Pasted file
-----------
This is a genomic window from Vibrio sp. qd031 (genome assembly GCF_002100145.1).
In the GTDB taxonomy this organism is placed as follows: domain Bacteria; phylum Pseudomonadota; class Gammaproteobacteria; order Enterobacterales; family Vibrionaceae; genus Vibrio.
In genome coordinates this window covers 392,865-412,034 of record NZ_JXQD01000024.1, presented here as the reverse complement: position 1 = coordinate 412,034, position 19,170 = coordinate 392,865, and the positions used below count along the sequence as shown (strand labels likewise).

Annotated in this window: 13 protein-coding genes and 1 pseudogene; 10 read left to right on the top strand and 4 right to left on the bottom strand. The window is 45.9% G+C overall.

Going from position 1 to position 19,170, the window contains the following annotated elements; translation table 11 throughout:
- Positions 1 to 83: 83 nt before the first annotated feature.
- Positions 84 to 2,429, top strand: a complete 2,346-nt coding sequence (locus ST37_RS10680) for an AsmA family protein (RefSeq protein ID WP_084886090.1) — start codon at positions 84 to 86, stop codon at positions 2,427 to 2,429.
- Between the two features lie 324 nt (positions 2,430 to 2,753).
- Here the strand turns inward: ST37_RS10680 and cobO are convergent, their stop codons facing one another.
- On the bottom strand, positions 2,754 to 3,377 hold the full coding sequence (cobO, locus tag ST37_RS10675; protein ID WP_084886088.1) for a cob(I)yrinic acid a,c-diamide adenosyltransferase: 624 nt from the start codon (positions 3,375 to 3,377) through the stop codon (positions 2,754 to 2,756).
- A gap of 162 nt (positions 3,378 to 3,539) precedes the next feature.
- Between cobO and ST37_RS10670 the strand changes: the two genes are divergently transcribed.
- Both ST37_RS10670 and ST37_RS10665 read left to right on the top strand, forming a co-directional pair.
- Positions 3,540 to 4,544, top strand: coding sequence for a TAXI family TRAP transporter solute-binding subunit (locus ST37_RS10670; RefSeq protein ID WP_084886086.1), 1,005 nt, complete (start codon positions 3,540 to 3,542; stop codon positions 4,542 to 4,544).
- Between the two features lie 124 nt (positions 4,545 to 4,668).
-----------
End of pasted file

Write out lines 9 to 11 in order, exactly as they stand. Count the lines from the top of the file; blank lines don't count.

- Here the strand turns inward: ST37_RS10680 and cobO are convergent, their stop codons facing one another.
- On the bottom strand, positions 2,754 to 3,377 hold the full coding sequence (cobO, locus tag ST37_RS10675; protein ID WP_084886088.1) for a cob(I)yrinic acid a,c-diamide adenosyltransferase: 624 nt from the start codon (positions 3,375 to 3,377) through the stop codon (positions 2,754 to 2,756).
- A gap of 162 nt (positions 3,378 to 3,539) precedes the next feature.